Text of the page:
Universität Wien
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300132 SE Basics and current progress in theory of evolution (2021S)

3.00 ECTS (2.00 SWS), SPL 30 - Biologie
Continuous assessment of course work


Note: The time of your registration within the registration period has no effect on the allocation of places (no first come, first served).


max. 15 participants
Language: English



Due to the ongoing COVID measures, the lectures will take place digitally in BBB Moodle. The seminars take place on Mondays at 2 pm, the first meeting and assignment of the literature will be on Wednesday, March 3rd, at 2pm.


Aims, contents and method of the course

The seminar focuses on a particular topic each semester and aims to illuminate it using a series of papers, including classical seminal papers that have set the stage, as well as recent developments. Currently, the SS focuses on Kin Selection, whereas the WS focuses on problems delineating entities in evolutionary Biology (cell types, species etc.)

Assessment and permitted materials

Each student gives a seminar on one of the papers from the list. Reading of each paper is however required in order to participate in the discussion.

Minimum requirements and assessment criteria


Examination topics


Reading list

Hamilton, W. D. 1964. The genetical evolution of social behavior. 1. J. Theor. Biol. 7:1-16.
Hamilton, W. D. 1964. The genetical evolution of social behavior. 2. J. Theor. Biol. 7:17-52.
Trivers, R. L. 1974. Parent-offspring conflict. American Zoologist 14:249-264.
Metcalf, R. A., J. A. Stamps, and V. V. Krishnan. 1979. Parent-offspring conflict which is not limited by degree of kinship. J. Theor. Biol. 81:99-107.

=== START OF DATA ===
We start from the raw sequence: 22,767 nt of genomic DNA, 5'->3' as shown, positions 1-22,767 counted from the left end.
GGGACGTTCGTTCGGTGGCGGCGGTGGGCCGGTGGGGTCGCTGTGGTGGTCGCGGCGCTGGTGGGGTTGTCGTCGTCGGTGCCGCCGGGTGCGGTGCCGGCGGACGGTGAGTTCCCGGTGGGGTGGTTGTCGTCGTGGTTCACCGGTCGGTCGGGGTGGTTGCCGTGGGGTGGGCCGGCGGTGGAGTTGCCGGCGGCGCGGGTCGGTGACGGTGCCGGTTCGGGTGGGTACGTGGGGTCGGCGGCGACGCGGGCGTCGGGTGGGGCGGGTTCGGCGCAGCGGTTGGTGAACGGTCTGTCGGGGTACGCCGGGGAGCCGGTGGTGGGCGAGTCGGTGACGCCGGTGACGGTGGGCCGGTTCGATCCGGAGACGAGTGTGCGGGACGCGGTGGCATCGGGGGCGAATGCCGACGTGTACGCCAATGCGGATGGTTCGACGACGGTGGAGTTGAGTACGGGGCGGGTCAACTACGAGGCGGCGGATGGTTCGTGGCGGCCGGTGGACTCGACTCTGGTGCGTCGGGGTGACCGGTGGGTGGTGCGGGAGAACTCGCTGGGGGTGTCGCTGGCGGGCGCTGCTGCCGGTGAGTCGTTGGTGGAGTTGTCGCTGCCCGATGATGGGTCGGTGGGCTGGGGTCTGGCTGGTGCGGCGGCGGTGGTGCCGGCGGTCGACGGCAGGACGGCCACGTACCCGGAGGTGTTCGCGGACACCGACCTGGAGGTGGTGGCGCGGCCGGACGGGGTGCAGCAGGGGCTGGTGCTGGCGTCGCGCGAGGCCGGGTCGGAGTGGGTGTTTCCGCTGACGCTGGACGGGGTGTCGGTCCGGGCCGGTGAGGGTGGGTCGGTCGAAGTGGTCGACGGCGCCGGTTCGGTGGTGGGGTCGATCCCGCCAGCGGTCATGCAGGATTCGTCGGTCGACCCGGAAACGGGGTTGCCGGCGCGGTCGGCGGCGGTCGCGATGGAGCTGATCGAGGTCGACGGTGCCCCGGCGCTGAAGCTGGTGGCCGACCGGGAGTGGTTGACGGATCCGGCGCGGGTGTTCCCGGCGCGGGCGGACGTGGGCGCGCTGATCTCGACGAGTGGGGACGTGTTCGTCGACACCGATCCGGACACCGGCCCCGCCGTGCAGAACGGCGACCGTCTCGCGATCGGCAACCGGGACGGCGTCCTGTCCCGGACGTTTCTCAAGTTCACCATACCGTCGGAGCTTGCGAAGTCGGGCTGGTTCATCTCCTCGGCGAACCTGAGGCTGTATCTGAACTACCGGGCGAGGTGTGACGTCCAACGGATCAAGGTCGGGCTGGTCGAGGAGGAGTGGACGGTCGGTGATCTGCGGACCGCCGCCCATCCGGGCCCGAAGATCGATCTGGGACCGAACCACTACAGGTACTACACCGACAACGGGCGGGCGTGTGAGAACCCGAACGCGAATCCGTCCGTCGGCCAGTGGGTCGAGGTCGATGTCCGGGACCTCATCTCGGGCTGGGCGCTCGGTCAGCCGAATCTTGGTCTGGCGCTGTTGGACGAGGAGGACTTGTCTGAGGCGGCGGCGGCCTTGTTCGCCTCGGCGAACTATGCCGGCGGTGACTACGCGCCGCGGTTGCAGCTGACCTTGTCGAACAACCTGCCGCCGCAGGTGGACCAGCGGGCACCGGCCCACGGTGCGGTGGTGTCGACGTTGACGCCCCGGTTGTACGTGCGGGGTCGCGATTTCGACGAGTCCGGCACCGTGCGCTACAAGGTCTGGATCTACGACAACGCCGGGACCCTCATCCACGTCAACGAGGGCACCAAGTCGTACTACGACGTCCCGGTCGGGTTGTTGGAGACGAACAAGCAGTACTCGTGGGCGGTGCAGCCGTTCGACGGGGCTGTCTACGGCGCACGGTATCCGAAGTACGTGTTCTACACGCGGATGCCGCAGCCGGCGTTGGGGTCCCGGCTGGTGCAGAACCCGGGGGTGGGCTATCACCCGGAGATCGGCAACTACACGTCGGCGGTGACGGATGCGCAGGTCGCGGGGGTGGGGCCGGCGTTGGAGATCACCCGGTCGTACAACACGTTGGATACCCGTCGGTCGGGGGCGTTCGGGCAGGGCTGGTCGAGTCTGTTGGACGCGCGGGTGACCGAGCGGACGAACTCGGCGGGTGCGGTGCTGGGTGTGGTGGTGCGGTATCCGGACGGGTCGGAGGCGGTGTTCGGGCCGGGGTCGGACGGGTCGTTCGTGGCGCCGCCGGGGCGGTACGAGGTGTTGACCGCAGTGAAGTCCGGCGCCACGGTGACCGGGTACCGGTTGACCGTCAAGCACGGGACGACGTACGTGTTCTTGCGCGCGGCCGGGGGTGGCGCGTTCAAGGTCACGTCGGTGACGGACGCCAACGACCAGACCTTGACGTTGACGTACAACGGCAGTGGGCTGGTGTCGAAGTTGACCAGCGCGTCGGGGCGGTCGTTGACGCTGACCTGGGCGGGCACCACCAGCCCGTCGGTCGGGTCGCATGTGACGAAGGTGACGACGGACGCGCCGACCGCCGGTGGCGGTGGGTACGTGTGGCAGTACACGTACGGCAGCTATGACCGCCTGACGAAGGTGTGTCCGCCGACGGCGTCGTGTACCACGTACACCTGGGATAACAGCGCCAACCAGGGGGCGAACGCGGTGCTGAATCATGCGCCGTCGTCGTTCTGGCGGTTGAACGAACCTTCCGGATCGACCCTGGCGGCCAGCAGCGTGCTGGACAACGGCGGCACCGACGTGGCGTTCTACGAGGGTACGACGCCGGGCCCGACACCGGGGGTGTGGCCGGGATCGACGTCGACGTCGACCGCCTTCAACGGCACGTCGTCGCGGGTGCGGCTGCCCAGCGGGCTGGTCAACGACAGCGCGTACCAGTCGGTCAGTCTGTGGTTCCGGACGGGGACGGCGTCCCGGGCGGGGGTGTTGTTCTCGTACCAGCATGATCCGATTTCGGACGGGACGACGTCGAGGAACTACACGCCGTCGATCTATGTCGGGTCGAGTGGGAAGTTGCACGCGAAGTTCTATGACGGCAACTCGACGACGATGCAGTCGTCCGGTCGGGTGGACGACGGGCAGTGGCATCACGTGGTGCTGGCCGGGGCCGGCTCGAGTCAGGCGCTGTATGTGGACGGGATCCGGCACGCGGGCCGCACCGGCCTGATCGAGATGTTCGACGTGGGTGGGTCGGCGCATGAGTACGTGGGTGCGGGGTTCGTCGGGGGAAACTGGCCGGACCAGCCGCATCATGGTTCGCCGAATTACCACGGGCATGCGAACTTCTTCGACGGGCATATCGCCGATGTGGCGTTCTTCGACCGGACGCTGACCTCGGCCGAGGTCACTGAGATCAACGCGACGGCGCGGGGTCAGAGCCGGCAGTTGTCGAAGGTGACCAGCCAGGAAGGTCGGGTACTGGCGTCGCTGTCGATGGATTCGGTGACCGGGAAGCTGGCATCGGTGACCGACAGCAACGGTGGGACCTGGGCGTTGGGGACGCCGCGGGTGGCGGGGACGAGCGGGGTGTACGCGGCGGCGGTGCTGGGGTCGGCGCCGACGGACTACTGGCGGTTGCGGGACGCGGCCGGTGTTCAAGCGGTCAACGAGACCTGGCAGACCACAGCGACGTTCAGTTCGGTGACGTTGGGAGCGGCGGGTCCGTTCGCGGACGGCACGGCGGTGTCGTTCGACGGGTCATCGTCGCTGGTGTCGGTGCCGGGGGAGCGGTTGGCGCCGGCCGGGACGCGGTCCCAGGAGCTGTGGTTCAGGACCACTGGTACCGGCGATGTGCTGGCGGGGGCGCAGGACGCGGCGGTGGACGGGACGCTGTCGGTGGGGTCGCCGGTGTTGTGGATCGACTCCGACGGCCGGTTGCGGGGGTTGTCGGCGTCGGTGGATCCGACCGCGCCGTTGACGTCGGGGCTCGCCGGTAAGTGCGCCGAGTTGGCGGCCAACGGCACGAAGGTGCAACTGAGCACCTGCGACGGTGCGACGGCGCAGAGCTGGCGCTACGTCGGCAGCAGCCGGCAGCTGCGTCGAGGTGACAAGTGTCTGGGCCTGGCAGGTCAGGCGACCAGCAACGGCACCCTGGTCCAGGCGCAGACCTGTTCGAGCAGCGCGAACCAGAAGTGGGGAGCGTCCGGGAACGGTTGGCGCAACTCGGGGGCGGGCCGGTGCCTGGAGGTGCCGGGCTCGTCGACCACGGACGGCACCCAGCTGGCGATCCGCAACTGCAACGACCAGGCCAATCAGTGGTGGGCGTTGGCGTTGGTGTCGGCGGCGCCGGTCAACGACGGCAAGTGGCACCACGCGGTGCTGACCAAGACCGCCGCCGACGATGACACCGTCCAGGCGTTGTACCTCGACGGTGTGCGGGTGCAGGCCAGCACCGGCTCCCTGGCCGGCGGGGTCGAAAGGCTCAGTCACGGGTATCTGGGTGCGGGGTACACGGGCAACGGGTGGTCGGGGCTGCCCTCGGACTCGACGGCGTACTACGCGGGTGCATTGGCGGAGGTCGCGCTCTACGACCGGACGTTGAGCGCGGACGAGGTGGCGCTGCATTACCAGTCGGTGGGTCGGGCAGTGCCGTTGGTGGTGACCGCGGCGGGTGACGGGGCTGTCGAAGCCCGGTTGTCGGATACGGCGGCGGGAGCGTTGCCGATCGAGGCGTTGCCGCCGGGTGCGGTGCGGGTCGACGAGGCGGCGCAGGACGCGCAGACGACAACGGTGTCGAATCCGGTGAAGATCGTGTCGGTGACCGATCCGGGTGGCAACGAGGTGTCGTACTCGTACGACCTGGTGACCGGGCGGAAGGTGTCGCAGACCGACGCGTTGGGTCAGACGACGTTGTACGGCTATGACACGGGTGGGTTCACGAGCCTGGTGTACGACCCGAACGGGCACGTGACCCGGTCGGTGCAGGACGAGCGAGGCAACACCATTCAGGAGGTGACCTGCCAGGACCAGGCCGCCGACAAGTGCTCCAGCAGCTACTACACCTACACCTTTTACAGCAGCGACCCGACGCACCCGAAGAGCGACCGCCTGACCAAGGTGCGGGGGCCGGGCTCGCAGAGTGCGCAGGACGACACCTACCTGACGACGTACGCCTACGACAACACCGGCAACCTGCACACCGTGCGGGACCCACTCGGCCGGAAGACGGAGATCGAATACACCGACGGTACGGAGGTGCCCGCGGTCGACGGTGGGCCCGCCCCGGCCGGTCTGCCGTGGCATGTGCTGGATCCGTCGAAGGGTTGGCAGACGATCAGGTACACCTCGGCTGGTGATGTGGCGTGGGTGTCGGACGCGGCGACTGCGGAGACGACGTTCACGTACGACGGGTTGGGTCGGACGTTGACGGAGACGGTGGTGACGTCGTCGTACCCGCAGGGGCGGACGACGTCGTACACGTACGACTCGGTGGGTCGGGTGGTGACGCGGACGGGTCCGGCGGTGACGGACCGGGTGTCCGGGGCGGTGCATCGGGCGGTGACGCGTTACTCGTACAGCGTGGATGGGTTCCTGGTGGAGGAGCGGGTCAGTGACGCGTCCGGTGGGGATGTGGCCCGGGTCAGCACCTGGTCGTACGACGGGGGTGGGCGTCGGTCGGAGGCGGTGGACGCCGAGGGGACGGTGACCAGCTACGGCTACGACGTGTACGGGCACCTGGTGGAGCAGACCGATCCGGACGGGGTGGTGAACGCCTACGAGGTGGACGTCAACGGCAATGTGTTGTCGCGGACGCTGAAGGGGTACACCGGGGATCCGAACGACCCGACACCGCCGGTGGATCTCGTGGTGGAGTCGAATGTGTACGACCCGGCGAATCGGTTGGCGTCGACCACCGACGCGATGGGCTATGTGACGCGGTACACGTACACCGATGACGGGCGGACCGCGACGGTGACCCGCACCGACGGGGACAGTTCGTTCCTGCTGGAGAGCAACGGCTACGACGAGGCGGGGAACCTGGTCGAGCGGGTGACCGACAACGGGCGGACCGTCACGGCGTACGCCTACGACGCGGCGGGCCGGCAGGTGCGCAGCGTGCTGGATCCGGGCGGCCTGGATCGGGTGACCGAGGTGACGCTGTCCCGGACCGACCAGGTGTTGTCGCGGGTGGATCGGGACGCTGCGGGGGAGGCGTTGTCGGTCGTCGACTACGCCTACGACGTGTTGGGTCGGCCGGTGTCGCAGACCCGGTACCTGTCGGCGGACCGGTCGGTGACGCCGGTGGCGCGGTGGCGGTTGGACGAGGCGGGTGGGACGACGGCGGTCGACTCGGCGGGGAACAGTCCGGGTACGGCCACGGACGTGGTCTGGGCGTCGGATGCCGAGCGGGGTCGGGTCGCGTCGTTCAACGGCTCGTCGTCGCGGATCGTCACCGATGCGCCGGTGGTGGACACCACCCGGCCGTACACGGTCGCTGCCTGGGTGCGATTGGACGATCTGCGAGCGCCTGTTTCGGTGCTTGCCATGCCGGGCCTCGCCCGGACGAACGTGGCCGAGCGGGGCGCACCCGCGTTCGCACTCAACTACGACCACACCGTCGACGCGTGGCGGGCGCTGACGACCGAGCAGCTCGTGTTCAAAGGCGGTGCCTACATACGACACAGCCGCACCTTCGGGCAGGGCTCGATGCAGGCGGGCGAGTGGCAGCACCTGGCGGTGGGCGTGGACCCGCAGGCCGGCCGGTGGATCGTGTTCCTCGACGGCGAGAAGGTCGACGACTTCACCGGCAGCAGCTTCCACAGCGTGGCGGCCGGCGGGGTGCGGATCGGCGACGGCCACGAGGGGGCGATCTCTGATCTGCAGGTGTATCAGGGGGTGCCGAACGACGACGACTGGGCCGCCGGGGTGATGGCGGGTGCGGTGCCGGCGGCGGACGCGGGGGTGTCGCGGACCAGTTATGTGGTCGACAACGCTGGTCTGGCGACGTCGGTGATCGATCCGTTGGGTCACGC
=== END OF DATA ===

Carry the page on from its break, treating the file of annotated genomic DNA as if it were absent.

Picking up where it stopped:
Michod, R. E. 1982. The theory of kin selection. Annu. Rev. Ecol. Syst. 13:23-55.
Cheverud, J. M. 1984. Evolution by kin selection: A quantitative genetic model illustrated by maternal performance in mice. Evolution 38:766-777.
Queller, D. C. 1985. Kinship, reciprocity, and synergism in the evolution of social behaviour. Nature 318:366-367. In press.
Lynch, M. 1987. Evolution of intrafamilial interactions. Proc. Nat. Acad. Sci. 84:8507-8511.
Haig, D. (1993). Genetic conflicts in human pregnancy. Quarterly Review of Biology, 68, 495-532.
Wolf JB, Brodie ED (1998). The coadaptation of parental and offspring characters. Evolution 52: 299–308.
Wolf JB (2000). Gene interactions from maternal effects. Evolution 54: 1882–1898.
Haig, D. (2000) The kinship theory of genomic imprinting. Annual Review of Ecology and Systematics, 31, 9-32.
Wolf and Wade (2001) On the assignment of fitness to parents and offspring: whose fitness is it and when does it matter? J Evol Biol 14: 347-356.
Wilkins, J. F. & Haig, D. (2003) What good is genomic imprinting: the function of parent-specific gene expression. Nature Reviews Genetics, 4, 359-368.
Haig, D. (2004) Genomic imprinting and kinship: how good is the evidence? Annual Review of Genetics, 38, 553-585.
Wolf JB, Hager R (2006). A maternal-offspring coadaptation theory for the evolution of genomic imprinting. PLoS Biol 4: e380.
Wolf JB, Hager R (2009). Selective abortion and the evolution of genomic imprinting. J Evol Biol 22: 2519–2523.
Wolf JB, Wade MJ (2009). What are maternal effects (and what are they not)? Phil Trans R Soc B 364: 1107–1115.
Haig D. 2014. Coadaptation and conflict, misconception and muddle, in the evolution of genomic imprinting . Heredity 113, 96–103
Wolf JB, Wade MJ.2016. Evolutionary genetics of maternal effects. Evolution. 70-4: 827-839.

Association in the course directory

PhD, MAN 3, M-WZB, MZO W-4

Last modified: Tu 04.05.2021 14:29